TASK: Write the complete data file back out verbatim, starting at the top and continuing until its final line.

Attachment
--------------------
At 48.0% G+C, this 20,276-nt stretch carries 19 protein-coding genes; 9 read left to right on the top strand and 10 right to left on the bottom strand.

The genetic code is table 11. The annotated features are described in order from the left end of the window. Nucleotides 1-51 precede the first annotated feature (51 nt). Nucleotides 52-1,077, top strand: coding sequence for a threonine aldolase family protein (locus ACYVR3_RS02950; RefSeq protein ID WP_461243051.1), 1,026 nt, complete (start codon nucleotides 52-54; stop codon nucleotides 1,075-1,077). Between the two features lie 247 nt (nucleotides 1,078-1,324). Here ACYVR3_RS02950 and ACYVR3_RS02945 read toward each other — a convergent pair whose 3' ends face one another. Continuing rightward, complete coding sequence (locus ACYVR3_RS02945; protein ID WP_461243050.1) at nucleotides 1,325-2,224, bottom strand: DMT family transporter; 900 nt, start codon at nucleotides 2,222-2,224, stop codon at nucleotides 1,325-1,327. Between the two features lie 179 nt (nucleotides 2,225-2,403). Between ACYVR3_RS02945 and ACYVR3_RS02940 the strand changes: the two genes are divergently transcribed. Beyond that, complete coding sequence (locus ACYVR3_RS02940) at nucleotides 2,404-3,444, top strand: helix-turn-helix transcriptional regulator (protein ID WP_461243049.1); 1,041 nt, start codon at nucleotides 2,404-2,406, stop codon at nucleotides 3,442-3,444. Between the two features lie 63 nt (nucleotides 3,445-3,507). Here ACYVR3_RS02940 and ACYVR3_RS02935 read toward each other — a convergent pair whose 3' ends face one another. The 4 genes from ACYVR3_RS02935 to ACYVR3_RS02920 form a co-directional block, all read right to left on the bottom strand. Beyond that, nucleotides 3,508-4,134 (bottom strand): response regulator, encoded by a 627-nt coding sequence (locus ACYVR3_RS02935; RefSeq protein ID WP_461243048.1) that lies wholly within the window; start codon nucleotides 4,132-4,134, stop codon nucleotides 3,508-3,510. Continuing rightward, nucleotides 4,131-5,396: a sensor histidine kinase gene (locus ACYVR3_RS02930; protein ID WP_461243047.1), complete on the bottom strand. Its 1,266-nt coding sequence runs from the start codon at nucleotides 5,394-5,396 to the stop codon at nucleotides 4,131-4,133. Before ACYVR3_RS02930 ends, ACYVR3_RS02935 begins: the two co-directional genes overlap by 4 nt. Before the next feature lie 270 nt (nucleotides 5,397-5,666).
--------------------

At 48.0% G+C, this 20,276-nt stretch carries 19 protein-coding genes; 9 read left to right on the top strand and 10 right to left on the bottom strand.

The genetic code is table 11. The annotated features are described in order from the left end of the window. Nucleotides 1-51 precede the first annotated feature (51 nt). Nucleotides 52-1,077, top strand: coding sequence for a threonine aldolase family protein (locus ACYVR3_RS02950; RefSeq protein ID WP_461243051.1), 1,026 nt, complete (start codon nucleotides 52-54; stop codon nucleotides 1,075-1,077). Between the two features lie 247 nt (nucleotides 1,078-1,324). Here ACYVR3_RS02950 and ACYVR3_RS02945 read toward each other — a convergent pair whose 3' ends face one another. Continuing rightward, complete coding sequence (locus ACYVR3_RS02945; protein ID WP_461243050.1) at nucleotides 1,325-2,224, bottom strand: DMT family transporter; 900 nt, start codon at nucleotides 2,222-2,224, stop codon at nucleotides 1,325-1,327. Between the two features lie 179 nt (nucleotides 2,225-2,403). Between ACYVR3_RS02945 and ACYVR3_RS02940 the strand changes: the two genes are divergently transcribed. Beyond that, complete coding sequence (locus ACYVR3_RS02940) at nucleotides 2,404-3,444, top strand: helix-turn-helix transcriptional regulator (protein ID WP_461243049.1); 1,041 nt, start codon at nucleotides 2,404-2,406, stop codon at nucleotides 3,442-3,444. Between the two features lie 63 nt (nucleotides 3,445-3,507). Here ACYVR3_RS02940 and ACYVR3_RS02935 read toward each other — a convergent pair whose 3' ends face one another. The 4 genes from ACYVR3_RS02935 to ACYVR3_RS02920 form a co-directional block, all read right to left on the bottom strand. Beyond that, nucleotides 3,508-4,134 (bottom strand): response regulator, encoded by a 627-nt coding sequence (locus ACYVR3_RS02935; RefSeq protein ID WP_461243048.1) that lies wholly within the window; start codon nucleotides 4,132-4,134, stop codon nucleotides 3,508-3,510. Continuing rightward, nucleotides 4,131-5,396: a sensor histidine kinase gene (locus ACYVR3_RS02930; protein ID WP_461243047.1), complete on the bottom strand. Its 1,266-nt coding sequence runs from the start codon at nucleotides 5,394-5,396 to the stop codon at nucleotides 4,131-4,133. Before ACYVR3_RS02930 ends, ACYVR3_RS02935 begins: the two co-directional genes overlap by 4 nt. Before the next feature lie 270 nt (nucleotides 5,397-5,666).